A wheel installed on a gate provides mobile support, which is particularly important on a heavy gate. The wheel removes the stress of the weight from the gate, the hinges and the gate post, enhancing the gate's durability. Gate-wheel kits typically include a pivoting or fixed-position wheel that is attached to a base plate or flange, and installation screws. The flange or base plate is typically screwed to the stile (vertical member) of the gate frame. Installation may be completed in minutes.
Open the gate. Place a carpenter's level on a rail of the gate frame. If the gate is level, proceed with installation of the gate wheel. If the gate has begun to sag, place pieces of scrap lumber between the bottom of the gate and the ground to raise the gate until it is level. You may have to place shims between the lumber and the gate. Once the gate is level, proceed with installation of the gate wheel.
Place the flange of the gate-wheel assembly against the stile of the gate frame with the wheel touching the ground. Use a pencil to transfer the positions of the screw holes in the flange to the gate frame. Remove the wheel. Use a drill and driving bit (slightly smaller in diameter than the threaded shanks of the screws or bolts in the kit) to drill a pilot hole through each screw-hole mark.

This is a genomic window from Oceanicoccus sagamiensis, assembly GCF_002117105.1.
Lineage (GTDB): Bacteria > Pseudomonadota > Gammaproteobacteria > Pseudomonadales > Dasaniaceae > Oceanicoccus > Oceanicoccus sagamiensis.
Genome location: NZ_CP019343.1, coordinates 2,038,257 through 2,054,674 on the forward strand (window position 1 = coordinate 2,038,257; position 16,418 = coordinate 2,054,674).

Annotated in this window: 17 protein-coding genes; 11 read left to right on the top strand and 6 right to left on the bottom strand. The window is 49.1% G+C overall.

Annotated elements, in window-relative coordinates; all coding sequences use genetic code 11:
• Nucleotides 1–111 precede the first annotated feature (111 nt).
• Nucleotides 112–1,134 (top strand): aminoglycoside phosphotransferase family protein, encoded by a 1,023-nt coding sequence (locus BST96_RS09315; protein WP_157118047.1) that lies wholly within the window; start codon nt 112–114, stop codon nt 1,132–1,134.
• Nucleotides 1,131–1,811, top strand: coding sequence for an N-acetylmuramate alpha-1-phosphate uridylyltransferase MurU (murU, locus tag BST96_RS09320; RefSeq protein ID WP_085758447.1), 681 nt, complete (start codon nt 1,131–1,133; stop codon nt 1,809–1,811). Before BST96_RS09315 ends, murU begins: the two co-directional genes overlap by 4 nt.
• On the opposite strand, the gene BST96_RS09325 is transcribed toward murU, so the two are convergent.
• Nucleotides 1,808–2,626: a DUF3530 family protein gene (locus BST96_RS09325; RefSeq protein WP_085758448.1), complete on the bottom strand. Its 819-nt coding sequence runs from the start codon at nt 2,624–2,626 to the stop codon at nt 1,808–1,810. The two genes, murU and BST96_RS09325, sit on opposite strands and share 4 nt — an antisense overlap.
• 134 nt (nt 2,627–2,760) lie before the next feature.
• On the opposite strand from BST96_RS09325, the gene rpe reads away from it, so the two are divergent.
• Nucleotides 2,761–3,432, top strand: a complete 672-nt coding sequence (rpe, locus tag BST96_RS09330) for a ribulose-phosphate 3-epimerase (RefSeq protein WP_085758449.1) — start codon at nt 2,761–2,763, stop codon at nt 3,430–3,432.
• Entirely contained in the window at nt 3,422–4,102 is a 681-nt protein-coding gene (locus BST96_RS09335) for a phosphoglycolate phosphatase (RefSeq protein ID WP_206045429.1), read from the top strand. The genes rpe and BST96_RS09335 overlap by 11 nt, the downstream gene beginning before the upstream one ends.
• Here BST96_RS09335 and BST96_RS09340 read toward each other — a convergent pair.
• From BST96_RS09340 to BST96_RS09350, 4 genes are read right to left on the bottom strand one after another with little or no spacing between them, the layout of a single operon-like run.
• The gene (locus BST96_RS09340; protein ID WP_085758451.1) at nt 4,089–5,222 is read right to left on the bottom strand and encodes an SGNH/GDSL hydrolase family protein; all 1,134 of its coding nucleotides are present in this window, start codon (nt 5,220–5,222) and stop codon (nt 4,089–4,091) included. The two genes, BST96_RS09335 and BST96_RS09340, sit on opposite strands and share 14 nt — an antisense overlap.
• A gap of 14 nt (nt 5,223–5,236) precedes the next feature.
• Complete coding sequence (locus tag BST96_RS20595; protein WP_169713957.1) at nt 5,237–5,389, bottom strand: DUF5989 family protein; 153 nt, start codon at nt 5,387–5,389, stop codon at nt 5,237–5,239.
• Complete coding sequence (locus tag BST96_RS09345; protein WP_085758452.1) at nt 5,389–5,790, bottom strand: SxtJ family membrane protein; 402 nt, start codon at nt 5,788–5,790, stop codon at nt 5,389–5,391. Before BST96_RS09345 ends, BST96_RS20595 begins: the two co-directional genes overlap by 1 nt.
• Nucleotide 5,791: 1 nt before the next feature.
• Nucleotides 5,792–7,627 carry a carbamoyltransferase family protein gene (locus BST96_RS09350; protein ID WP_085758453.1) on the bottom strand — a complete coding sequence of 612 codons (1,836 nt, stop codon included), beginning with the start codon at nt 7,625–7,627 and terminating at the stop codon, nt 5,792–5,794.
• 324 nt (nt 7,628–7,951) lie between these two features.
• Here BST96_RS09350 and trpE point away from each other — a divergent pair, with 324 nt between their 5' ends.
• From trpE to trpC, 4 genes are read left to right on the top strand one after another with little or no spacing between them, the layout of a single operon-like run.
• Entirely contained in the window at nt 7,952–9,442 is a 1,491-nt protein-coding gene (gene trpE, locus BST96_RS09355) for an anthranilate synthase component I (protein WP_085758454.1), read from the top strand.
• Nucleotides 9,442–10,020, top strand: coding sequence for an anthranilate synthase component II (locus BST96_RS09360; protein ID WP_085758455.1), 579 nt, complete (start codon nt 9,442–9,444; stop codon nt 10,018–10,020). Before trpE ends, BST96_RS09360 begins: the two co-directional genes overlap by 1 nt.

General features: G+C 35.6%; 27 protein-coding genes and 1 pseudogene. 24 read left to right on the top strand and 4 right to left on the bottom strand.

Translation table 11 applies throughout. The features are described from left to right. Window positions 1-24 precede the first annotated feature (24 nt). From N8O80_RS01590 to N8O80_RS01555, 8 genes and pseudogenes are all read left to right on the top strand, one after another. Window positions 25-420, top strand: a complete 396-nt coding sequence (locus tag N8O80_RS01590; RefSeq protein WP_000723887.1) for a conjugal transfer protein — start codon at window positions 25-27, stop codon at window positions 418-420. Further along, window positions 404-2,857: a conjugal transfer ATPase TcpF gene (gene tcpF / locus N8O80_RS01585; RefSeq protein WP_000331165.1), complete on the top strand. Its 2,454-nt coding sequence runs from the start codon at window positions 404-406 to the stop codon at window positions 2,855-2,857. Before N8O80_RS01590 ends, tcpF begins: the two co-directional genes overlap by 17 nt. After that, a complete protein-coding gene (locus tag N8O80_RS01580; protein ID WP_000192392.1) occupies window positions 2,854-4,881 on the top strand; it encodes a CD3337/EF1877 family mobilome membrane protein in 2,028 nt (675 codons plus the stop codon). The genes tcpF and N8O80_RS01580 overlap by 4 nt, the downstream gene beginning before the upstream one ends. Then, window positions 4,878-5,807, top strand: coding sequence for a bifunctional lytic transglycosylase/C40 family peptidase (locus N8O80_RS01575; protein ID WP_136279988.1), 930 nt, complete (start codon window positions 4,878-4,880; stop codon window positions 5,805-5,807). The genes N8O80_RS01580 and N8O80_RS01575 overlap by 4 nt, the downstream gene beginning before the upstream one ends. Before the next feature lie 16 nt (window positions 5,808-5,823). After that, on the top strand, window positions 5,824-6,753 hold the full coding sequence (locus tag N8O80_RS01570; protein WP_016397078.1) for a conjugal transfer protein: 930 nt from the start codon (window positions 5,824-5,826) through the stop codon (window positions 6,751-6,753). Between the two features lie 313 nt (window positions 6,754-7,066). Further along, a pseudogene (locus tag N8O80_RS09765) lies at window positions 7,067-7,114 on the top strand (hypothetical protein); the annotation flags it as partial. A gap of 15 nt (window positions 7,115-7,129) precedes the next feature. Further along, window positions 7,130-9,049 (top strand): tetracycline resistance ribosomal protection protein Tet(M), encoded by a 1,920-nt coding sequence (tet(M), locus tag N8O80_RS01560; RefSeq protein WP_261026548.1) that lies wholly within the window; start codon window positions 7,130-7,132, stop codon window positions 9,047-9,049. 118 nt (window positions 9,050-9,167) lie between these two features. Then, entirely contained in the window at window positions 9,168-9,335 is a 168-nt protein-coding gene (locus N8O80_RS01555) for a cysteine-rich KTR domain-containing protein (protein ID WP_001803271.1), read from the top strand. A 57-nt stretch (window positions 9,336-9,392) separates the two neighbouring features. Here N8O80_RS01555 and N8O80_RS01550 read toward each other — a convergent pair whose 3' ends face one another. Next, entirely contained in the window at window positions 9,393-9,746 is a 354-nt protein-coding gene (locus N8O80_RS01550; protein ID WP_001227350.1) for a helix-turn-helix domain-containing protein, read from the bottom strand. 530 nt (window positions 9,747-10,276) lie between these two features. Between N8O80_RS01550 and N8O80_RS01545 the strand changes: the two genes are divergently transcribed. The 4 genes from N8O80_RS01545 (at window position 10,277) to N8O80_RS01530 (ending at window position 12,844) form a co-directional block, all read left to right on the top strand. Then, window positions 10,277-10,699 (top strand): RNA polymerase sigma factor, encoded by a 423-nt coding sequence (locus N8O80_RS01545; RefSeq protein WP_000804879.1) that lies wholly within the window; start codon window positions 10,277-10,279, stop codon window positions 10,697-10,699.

Reposition the gate-wheel flange on the gate frame, aligning the screw holes with the pilot holes. Depending on the type of hardware included in the kit, attach the gate-wheel assembly to the gate, using either a drill and driving bit or a socket wrench. Remove the scrap lumber and shims.
Gate wheels come in a great variety of sizes and styles. Some have wheels that are attached to the flange on a spring for gates installed over uneven terrain. Adjustable gate wheels are installed first, then raised or lowered to level the gate. Gate wheels are also available for chain-link gates. Depending on the configuration of the gate-wheel assembly, some gate wheels are mounted to the bottom rail of the gate, instead of to the stile.